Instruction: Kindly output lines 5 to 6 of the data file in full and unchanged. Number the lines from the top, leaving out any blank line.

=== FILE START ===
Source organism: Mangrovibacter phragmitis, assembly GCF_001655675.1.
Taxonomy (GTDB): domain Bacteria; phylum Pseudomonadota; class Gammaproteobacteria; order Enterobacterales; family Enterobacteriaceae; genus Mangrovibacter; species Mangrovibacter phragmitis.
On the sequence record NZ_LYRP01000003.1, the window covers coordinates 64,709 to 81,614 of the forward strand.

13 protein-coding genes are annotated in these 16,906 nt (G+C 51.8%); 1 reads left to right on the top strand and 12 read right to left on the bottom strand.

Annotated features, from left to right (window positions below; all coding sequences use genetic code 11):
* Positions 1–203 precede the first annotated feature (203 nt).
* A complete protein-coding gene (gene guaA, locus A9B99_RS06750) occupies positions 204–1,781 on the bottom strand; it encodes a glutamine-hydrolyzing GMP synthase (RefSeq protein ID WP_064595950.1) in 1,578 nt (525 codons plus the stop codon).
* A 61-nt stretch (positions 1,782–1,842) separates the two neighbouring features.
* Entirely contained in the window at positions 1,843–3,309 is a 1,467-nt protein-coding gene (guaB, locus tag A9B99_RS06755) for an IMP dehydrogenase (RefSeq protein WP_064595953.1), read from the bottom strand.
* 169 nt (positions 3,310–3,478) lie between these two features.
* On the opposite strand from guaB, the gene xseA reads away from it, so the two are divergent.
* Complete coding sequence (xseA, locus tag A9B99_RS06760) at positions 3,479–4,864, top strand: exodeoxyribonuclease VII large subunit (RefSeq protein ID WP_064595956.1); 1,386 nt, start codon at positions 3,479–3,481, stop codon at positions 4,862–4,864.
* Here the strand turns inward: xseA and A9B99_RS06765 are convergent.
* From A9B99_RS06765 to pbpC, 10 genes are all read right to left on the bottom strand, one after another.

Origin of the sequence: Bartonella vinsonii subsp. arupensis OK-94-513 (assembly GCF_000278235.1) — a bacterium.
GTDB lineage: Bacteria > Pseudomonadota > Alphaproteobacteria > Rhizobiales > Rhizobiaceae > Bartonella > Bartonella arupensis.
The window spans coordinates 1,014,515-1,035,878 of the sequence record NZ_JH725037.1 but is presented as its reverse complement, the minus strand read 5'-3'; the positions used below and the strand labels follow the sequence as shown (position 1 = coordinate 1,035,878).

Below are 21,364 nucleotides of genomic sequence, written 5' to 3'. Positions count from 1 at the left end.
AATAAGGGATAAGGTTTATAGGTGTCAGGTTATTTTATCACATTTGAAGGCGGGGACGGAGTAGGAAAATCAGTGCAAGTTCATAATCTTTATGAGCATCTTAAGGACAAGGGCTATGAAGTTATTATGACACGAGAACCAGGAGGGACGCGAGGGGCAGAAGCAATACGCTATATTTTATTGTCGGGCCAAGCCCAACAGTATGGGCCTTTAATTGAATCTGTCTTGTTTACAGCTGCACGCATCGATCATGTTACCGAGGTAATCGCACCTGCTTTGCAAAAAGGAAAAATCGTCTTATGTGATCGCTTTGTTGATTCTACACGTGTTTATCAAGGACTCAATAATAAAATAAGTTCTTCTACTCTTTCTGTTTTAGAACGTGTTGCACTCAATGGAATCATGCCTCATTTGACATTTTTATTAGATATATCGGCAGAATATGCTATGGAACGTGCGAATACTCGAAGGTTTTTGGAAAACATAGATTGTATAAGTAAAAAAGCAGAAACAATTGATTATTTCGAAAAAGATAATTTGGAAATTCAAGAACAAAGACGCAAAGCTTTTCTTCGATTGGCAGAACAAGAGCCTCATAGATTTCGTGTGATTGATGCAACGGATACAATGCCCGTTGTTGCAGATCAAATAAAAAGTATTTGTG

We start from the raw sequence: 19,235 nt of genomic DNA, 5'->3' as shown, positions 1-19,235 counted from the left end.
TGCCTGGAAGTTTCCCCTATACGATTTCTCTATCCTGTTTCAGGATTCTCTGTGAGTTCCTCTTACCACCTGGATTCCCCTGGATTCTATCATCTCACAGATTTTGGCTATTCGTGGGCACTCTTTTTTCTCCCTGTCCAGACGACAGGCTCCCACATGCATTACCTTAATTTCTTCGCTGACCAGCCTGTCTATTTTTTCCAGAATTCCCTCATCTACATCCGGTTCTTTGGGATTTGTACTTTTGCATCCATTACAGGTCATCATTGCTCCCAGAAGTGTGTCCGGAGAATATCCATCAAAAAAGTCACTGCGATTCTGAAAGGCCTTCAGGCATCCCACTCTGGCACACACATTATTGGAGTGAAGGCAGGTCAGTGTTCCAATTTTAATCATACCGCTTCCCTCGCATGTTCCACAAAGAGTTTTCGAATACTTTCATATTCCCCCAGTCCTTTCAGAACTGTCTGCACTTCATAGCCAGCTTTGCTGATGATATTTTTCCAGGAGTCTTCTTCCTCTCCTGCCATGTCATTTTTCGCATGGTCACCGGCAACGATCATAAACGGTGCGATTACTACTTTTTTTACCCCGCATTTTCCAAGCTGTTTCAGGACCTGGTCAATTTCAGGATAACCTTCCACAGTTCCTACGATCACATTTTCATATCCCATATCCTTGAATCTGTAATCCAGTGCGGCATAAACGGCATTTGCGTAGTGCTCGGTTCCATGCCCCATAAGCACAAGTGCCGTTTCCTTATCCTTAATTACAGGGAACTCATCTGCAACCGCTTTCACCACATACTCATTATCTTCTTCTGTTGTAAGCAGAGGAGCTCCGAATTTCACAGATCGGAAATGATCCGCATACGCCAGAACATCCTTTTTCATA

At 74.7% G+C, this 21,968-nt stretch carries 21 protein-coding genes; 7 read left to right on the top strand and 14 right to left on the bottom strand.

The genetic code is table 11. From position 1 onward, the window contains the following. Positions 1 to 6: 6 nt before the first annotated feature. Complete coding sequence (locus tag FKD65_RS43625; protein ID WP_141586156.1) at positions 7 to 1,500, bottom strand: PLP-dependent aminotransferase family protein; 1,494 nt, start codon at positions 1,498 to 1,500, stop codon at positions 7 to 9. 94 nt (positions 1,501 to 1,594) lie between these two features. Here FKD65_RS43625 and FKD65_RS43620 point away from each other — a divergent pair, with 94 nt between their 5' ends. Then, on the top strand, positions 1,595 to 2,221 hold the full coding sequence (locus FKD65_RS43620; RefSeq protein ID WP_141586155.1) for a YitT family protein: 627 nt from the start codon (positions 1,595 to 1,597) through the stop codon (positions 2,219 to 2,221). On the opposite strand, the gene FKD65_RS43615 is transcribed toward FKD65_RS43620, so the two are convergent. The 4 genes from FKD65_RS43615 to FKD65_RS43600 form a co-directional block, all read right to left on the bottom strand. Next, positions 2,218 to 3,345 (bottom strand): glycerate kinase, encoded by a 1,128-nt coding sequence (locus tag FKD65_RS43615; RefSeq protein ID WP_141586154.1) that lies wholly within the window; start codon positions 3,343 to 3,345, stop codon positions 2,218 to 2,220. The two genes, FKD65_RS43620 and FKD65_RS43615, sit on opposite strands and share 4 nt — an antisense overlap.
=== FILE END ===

Annotated features, from left to right (window positions below; all coding sequences use genetic code 11):
* Positions 1–203 precede the first annotated feature (203 nt).